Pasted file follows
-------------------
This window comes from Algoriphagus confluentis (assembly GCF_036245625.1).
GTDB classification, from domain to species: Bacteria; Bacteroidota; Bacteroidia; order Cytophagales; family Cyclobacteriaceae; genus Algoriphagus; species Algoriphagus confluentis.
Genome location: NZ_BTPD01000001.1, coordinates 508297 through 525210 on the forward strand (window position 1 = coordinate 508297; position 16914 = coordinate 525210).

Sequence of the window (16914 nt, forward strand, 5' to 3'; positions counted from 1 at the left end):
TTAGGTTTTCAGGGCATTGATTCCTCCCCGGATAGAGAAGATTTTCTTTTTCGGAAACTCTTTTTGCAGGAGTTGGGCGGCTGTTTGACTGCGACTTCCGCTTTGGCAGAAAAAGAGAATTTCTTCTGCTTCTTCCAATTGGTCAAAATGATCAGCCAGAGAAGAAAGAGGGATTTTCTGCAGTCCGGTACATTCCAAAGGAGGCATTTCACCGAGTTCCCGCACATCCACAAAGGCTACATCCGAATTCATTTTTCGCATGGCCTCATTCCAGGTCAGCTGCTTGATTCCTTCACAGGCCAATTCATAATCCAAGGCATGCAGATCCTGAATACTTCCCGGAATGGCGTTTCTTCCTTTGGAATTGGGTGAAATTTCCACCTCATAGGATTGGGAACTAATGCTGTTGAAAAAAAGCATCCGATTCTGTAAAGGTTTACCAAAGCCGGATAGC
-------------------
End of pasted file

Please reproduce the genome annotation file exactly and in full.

This window comes from Algoriphagus confluentis (assembly GCF_036245625.1).
GTDB classification, from domain to species: Bacteria; Bacteroidota; Bacteroidia; order Cytophagales; family Cyclobacteriaceae; genus Algoriphagus; species Algoriphagus confluentis.
Genome location: NZ_BTPD01000001.1, coordinates 508297 through 525210 on the forward strand (window position 1 = coordinate 508297; position 16914 = coordinate 525210).

Sequence of the window (16914 nt, forward strand, 5' to 3'; positions counted from 1 at the left end):
TTAGGTTTTCAGGGCATTGATTCCTCCCCGGATAGAGAAGATTTTCTTTTTCGGAAACTCTTTTTGCAGGAGTTGGGCGGCTGTTTGACTGCGACTTCCGCTTTGGCAGAAAAAGAGAATTTCTTCTGCTTCTTCCAATTGGTCAAAATGATCAGCCAGAGAAGAAAGAGGGATTTTCTGCAGTCCGGTACATTCCAAAGGAGGCATTTCACCGAGTTCCCGCACATCCACAAAGGCTACATCCGAATTCATTTTTCGCATGGCCTCATTCCAGGTCAGCTGCTTGATTCCTTCACAGGCCAATTCATAATCCAAGGCATGCAGATCCTGAATACTTCCCGGAATGGCGTTTCTTCCTTTGGAATTGGGTGAAATTTCCACCTCATAGGATTGGGAACTAATGCTGTTGAAAAAAAGCATCCGATTCTGTAAAGGTTTACCAAAGCCGGATAGC